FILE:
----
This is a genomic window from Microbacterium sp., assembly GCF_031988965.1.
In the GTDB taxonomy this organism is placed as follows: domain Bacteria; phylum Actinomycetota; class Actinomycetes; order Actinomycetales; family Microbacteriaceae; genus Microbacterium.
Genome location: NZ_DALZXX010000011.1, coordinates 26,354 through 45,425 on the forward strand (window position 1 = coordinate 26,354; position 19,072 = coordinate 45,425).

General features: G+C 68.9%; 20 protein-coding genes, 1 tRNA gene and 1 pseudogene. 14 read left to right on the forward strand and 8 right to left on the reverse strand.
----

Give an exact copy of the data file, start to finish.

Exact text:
This is a genomic window from Microbacterium sp., assembly GCF_031988965.1.
In the GTDB taxonomy this organism is placed as follows: domain Bacteria; phylum Actinomycetota; class Actinomycetes; order Actinomycetales; family Microbacteriaceae; genus Microbacterium.
Genome location: NZ_DALZXX010000011.1, coordinates 26,354 through 45,425 on the forward strand (window position 1 = coordinate 26,354; position 19,072 = coordinate 45,425).

General features: G+C 68.9%; 20 protein-coding genes, 1 tRNA gene and 1 pseudogene. 14 read left to right on the forward strand and 8 right to left on the reverse strand.